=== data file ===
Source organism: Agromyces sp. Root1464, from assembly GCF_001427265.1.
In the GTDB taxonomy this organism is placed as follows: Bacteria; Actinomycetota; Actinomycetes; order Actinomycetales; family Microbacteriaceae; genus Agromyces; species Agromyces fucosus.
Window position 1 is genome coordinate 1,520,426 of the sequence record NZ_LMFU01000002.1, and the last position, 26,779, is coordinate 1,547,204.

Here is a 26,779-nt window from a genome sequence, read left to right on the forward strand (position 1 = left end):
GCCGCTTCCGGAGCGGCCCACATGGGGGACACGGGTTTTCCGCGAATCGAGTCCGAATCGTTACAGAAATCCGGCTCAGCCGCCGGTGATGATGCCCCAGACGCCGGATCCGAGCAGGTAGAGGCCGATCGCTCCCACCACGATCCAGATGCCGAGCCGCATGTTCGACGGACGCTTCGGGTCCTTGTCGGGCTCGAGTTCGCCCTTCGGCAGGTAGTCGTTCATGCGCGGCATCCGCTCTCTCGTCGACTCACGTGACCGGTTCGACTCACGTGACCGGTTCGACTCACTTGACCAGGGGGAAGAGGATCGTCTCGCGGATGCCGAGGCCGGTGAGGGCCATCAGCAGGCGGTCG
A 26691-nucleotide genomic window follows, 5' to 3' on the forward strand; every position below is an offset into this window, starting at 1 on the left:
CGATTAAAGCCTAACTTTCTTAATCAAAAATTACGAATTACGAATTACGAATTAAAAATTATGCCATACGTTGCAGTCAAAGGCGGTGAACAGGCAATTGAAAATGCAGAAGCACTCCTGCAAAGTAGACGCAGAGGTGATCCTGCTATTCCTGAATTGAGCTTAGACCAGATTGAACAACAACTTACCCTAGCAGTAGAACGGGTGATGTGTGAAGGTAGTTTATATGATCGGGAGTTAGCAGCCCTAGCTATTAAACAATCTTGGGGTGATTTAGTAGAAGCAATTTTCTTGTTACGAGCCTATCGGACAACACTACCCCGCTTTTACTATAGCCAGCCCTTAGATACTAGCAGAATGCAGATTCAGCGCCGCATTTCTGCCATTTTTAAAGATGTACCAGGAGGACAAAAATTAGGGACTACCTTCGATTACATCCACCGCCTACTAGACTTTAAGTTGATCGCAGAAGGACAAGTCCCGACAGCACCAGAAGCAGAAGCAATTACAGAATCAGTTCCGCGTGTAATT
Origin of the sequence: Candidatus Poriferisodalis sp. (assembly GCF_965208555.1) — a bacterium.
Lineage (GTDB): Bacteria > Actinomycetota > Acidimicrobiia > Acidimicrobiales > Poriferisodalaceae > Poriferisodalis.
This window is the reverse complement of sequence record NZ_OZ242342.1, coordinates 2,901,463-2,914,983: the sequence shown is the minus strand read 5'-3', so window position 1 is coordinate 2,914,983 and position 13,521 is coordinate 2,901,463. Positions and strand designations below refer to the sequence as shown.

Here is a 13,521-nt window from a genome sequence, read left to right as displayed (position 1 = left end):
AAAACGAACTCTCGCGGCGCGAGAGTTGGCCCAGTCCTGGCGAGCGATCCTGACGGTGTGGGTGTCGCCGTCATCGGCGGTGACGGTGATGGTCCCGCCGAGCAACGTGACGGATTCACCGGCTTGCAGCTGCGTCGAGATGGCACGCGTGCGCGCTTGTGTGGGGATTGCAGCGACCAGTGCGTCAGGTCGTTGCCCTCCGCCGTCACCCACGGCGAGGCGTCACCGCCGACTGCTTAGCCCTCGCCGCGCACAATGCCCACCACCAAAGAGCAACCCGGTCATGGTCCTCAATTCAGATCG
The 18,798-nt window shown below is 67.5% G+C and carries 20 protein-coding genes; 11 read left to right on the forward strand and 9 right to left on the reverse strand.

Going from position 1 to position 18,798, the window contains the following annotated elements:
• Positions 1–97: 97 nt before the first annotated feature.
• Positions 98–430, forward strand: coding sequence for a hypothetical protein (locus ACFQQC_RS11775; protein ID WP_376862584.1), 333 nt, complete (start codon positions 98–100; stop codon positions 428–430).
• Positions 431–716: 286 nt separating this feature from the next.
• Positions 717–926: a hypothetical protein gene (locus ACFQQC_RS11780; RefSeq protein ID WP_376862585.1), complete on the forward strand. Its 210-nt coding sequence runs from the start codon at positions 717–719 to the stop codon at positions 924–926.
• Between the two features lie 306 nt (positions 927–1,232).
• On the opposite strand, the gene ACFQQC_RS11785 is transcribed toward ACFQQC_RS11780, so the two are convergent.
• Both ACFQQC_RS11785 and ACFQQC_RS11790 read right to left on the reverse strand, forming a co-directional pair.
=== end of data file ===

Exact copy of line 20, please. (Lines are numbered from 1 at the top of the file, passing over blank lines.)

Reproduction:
• On the opposite strand, the gene ACFQQC_RS11785 is transcribed toward ACFQQC_RS11780, so the two are convergent.